"Love the Lord your God with all your heart and with all your soul and with all your mind and with all your strength.’[a] 31 The second is this: ‘Love your neighbor as yourself.’[b] There is no commandment greater than these.”
I remember the day I walked into Family and Health Services to apply for help. I was pregnant with our first child. My husband had just gotten out of the Navy after 6 years of service and although he was employed through a temp agency, we had no insurance. My parents offered to help us pay the fees, but I was concerned about what would happen if myself or the baby had any complications. Plus, I knew it was a financial obligation my parents should not have to make. So, I made phone calls and found out that based on our income we would qualify for Medicaid. I knew this is what Medicaid was designed for, but that fact did not diminish the thoughts in my mind that screamed, “You should be able to take care of yourself”. To be honest, my pride had taken a hit. Walking in that door that day was one of the hardest things I have ever done. But I did it because we needed the help.
Asking for help is not easy. We are raised to take care of ourselves. But the reality of life is that sometimes we do need help. But in the asking our dignity can be stripped away. Sometimes by others, but just as often by ourselves. I see this in many of the faces of those we serve at Never Alone. I often have the privilege of hearing the stories of those we serve.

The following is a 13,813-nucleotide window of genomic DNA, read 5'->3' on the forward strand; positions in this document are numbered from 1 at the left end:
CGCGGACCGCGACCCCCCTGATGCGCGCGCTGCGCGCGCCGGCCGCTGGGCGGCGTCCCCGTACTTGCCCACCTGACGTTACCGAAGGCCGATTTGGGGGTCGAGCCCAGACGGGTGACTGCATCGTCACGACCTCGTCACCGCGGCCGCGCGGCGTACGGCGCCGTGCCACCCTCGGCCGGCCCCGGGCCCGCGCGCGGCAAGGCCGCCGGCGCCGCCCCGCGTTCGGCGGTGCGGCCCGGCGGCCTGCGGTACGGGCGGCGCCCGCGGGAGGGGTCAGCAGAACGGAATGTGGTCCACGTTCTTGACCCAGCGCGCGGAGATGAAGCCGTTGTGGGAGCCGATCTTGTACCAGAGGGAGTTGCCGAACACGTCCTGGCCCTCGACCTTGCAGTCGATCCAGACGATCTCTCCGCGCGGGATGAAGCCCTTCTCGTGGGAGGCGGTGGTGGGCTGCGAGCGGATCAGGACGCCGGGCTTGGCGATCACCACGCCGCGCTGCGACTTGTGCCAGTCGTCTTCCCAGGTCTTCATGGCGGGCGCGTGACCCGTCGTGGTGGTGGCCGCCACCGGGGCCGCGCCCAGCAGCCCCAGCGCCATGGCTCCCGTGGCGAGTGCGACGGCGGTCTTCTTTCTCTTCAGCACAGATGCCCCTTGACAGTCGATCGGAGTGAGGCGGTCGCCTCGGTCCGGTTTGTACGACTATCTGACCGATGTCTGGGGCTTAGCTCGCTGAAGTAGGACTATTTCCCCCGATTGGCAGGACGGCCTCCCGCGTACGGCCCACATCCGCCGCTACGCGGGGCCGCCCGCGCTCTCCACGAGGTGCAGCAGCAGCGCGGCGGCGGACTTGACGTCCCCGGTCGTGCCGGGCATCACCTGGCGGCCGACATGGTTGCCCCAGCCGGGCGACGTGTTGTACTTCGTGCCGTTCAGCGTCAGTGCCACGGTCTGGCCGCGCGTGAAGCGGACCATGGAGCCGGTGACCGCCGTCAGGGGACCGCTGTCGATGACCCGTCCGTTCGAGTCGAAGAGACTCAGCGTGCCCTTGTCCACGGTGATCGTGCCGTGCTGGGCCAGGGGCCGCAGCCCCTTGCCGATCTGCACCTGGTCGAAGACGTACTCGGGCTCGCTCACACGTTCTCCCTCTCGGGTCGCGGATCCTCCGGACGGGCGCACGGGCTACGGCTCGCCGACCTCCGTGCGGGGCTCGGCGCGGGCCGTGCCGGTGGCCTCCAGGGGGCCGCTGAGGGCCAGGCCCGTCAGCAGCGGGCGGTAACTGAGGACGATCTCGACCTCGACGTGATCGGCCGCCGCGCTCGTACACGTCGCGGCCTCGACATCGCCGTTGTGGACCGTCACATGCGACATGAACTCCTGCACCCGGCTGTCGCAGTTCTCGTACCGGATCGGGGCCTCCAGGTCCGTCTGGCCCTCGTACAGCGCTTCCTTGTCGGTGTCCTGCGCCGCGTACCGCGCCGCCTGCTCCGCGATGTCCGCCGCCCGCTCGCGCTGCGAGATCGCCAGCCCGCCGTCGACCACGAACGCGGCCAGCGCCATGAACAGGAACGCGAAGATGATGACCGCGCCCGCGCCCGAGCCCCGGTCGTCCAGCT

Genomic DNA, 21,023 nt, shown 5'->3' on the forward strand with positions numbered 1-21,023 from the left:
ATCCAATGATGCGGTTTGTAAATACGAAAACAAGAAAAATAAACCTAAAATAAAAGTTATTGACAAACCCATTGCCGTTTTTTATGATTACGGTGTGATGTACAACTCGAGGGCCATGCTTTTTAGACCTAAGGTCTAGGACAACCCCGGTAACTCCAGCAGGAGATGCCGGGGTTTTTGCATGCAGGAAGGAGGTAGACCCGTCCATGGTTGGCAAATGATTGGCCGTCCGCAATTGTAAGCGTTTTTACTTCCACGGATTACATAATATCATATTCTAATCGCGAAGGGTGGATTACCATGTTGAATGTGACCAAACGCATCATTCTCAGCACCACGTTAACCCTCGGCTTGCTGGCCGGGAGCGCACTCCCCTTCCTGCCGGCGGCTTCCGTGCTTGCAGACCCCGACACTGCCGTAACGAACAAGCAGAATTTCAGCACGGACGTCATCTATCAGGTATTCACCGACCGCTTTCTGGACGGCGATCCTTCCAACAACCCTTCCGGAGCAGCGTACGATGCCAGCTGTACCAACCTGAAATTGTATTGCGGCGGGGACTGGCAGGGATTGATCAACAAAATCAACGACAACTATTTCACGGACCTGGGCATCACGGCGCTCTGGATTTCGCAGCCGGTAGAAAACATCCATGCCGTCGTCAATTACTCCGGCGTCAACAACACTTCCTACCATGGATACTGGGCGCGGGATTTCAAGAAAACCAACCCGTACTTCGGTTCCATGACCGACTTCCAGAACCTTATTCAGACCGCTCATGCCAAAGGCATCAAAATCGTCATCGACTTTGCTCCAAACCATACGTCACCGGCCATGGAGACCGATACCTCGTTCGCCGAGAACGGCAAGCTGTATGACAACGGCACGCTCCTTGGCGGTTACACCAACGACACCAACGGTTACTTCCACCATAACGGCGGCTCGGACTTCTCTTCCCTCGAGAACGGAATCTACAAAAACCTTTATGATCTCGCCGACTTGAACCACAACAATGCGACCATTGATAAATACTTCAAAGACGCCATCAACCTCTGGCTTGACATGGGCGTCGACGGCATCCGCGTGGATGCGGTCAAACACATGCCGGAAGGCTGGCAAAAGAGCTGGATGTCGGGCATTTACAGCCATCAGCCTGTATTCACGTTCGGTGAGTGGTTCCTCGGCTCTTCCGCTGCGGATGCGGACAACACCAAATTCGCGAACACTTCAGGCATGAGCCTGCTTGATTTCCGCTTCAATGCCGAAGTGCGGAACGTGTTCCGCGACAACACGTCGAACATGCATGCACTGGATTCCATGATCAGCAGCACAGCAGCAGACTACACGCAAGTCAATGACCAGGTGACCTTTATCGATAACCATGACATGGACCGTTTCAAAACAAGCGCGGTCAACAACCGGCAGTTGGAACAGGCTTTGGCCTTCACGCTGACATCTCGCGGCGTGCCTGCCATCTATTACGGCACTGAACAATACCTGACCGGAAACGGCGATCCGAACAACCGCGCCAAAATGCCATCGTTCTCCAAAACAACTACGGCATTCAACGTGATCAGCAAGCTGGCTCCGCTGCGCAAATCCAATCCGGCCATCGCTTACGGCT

I see the pain as a man talks about how he has always been able to take care of his family. But now he has to take care of his parents and has himself developed medical problems that has lost him his livelihood.
I see the faced stained with tears as she walks in the door. Tears that were shed for thirty minutes before she could manage to find the courage to walk through the door to ask for help.
I see the young woman who walked through the door only to realize she worked with the volunteer on duty. Out of embarrassment, she walked out before the volunteer could realize she was there to be served.
I see the young woman with the look of defeat on her face as she asks for just a couple days of food to help feed the young children in tow. Circumstances beyond her control led her to being short on money between pay checks.
The guests we serve are food insecure. This means they are having to choose between food or paying the light bill, or purchasing medicine, or paying rent. They have enough for one, but not both. And in these moments dignity is damaged.
The Never Alone Team works hard to make sure that we help to restore dignity by the way we interact with our guests and how we take care of our facility. We do not give out boxes of food. Instead we allow our guests to shop from well-organized shelves. The shopping area is set up in four different zones in which our guests get to choose a specific number of items based on family size. The zones are based on how an actual grocery would be set. Goods are kept organized and neat. Why? Because when our guests walk in the door we want them to know that they are worth the time and effort it takes to keep the place looking as good as possible.
We want them to feel loved and accepted.
It is what I call the language of dignity. It is a language of love and compassion that is best spoken with heart. And that is a language I pray we will all learn to speak.
From the heart,